Sharing one amazing news. Last week, we heard that a Korean male citizen, Mr. Oh Soo-hwan, who opposed the mandatory military service based on his personal beliefs in nonviolence and pacifism was granted alternative public service. This is the first time ever since 1957 of The Military Service Act of 1949. It is said that Mr. Oh’s refusal was according to his true conscience!

Anyway, what’s the scenario, being a Korean male citizen faced with mandatory military service?

Here I would like to share a few memories of my encounters with young Koreans who are waiting for the call of mandatory military service or the ones who already have done with it.

In 2015, I met Sam while I was on my way to search for a new working place in Namyangju city, a place I had never been to before. Sam was a vibrant, positive and pragmatic young leader who was ready to help anyone in need of language translation, which is a very important help if you’re a new visitor to the area. We got along quickly and became friends since then. Even though we live far from each other, we meet occasionally. I have attended his wedding ceremony and visited his new home. Sam and his family usually come to see my art exhibitions. At one time, I was invited to visit his family house, and I was told that Sam’s older brother is in jail serving a prison term because of their religious affiliation. The family is Jehovah’s Witnesses, who don’t believe or want to serve in the military. They are sometimes referred to as conscientious objectors.

According to The New York Times report on October 24, 2020, “South Korea has imprisoned more conscientious objectors than any other country.” One source mentioned that about 19,000 Koreans, most of them Jehovah’s Witnesses, have served jail time for objecting to military service.

I was shocked and very much surprised that such things even exist in Korea at all! And I asked Sam if this could also happen to him. He just said that before his brother, his father was in the same situation, jailed for 18 months. So he didn’t find it at all strange if the same thing were to happen to him. He also has a younger brother as well as who is in China for the time being…Along the way, Sam mentioned something like this– unless the court decides against it or maybe puts in effect an alternative service, he might go to jail. That conversation really made me agonize emotionally. The fact is, even serving the jail sentence wouldn’t stop at that. A criminal record follows one’s whole life and leads to struggles in finding employment.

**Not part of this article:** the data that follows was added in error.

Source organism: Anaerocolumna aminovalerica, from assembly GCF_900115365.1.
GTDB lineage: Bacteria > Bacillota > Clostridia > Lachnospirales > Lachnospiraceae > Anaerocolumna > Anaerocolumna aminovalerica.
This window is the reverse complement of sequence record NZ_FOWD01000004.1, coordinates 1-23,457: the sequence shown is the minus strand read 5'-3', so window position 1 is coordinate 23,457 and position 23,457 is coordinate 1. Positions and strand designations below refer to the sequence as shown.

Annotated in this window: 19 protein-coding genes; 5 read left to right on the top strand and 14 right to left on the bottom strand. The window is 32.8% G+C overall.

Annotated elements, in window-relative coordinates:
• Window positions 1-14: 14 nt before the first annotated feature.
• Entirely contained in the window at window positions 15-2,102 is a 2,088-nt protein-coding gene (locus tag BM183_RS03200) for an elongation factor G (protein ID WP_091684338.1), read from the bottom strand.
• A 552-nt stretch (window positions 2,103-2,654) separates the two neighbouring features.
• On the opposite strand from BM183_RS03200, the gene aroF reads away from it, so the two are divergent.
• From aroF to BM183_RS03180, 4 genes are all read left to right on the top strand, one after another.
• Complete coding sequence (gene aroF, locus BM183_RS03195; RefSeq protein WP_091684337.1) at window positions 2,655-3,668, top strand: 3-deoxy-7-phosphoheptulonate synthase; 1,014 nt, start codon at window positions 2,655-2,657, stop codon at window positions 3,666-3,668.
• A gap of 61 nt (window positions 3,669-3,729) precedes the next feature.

To cut the story short. Since then, I have been curious about military service and I usually ask anyone I meet whether he already did his military service or is waiting for the call. Frankly speaking, I haven’t yet met any single Korean who said they had. Instead, I see on their faces a look of distress, after all, mandatory is mandatory. There are exemptions in athletics, music and arts. Recently, it was for some K-pop artists who got a two-year extension. But then, just this year, one of our close artist friends has joined the military service. He was an emerging artist and very helpful in the promotional aspect of the visual arts in Seoul!

In 2018, a court ruling recognized the need for an alternative service to mandatory military service. Then, in December 2020, the Korean national assembly passed a new law that allows a three-year alternative service for conscientious objectors. So my friend Sam was among the ones who supported the new law, and he might be called for an alternative instead of mandatory service in May 2021.

I would like to extend my good wishes to the 942 people who were granted permission to do alternative service instead of military service. This includes my friend Sam and Mr. Oh who are part of this historic development of the mandatory military service in Korea.